Kristen Bisson’s work is concerned with the formation of personal identity through media, and explores the idea of the “virtual self” in a way that is both immediately appealing and thought provoking. Her animations are fresh, fanciful, sharp and insightful.

Annah Mueller’s work—large scale typographic installations and video works—concerns itself with the peculiar contradictions inherent in contemporary design language and the culture of advertising. Dense, elegant and strangely compelling, these pieces have a resonance that transcends their apparent simplicity.

Giselle Scherle has created a world unto itself, and a cast of animated characters to populate it. Her works are sometimes melancholy, often tragic, and always infused with a strangely poetic atmosphere. Scherle’s gestural painterly, highly evocative drawings are united into poignant explorations of universal human emotions.

The UMF Art Gallery is located at 246 Main St. in Farmington, immediately behind the Admissions Office. The gallery is open noon to 4 p.m., Tuesday through Sunday, during the UMF academic year and by appointment. For more information, or to make special arrangements, please call 778-7002, or email Elizabeth Olbert, director of the UMF Art Gallery, at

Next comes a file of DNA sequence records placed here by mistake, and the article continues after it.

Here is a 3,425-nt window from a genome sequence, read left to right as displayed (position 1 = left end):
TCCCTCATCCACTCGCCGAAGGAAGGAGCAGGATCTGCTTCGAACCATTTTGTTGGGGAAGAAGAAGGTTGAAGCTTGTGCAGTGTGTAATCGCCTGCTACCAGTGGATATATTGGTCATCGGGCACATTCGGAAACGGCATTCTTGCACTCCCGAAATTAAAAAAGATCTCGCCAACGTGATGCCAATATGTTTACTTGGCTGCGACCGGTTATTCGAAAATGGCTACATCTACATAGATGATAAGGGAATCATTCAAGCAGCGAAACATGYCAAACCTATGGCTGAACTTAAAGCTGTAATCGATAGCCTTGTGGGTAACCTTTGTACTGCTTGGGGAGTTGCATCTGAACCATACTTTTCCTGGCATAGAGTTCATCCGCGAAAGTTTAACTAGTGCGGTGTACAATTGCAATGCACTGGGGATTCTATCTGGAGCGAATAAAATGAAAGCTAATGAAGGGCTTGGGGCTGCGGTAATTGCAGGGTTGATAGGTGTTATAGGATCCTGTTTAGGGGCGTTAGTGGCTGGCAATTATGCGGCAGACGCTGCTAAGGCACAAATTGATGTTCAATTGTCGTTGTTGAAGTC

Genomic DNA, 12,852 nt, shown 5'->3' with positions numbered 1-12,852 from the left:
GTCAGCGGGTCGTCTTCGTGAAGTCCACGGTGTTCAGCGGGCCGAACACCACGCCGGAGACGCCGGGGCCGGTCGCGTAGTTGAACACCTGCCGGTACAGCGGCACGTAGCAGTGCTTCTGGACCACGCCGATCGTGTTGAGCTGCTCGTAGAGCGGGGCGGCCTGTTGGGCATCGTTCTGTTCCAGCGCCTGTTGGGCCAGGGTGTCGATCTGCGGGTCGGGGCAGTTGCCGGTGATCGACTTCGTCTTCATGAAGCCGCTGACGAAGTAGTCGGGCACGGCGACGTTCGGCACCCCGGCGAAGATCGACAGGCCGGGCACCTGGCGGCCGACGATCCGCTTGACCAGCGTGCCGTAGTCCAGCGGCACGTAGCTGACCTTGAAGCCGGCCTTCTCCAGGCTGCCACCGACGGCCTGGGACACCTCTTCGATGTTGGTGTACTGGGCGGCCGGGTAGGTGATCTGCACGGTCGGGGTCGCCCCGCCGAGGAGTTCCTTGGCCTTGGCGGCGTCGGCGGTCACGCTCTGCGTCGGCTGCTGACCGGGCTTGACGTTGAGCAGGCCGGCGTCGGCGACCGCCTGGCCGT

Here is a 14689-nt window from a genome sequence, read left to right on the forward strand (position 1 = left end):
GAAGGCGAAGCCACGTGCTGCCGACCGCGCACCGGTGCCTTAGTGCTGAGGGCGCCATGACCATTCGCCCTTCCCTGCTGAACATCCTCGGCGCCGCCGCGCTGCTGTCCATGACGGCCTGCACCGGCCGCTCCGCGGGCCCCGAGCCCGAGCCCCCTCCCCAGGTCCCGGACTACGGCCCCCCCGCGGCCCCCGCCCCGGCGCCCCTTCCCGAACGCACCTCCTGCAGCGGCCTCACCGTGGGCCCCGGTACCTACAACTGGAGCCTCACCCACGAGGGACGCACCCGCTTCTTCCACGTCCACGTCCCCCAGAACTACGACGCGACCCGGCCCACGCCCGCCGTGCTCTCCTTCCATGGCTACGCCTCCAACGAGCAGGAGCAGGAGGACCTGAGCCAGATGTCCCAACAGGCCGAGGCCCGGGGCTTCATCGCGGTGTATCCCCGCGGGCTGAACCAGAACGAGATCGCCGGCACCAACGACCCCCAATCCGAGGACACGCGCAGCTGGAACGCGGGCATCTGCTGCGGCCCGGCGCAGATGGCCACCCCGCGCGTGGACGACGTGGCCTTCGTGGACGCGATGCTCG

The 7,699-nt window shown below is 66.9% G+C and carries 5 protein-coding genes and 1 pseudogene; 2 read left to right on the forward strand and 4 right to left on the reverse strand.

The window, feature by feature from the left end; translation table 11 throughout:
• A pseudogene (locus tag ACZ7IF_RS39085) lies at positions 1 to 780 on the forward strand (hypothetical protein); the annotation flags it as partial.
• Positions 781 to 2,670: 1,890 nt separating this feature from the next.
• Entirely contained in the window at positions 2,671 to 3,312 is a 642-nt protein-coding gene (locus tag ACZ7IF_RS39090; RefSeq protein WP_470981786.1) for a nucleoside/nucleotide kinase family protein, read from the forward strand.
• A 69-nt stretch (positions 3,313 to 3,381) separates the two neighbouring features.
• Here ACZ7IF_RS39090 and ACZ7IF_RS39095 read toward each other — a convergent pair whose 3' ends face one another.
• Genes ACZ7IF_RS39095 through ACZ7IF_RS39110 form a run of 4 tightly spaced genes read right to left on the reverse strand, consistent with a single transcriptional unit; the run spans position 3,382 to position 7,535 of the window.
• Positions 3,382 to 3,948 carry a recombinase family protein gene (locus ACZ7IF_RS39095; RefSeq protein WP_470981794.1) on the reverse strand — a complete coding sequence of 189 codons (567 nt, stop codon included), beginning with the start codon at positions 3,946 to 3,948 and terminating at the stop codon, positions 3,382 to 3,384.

Sakky Art

So, my online friend showed me this website:  Sakky draws and crafts all sorts of different things, apparently.  I watched her today draw the human version of Queen Beryl from the Sailor Moon anime series.  I'm a huge fan of Sailor Moon, and of drawing, so it was really fun to watch her.  It also inspired me a bit to get back into my drawings.  I never seem to find the time; but I love it, and feel the need to improve.  Also, it makes me want to buy the highest-quantity package of Prismacolor markers.  It's on the wish list. is her DeviantArt account which also has her commission policy.  Enjoy!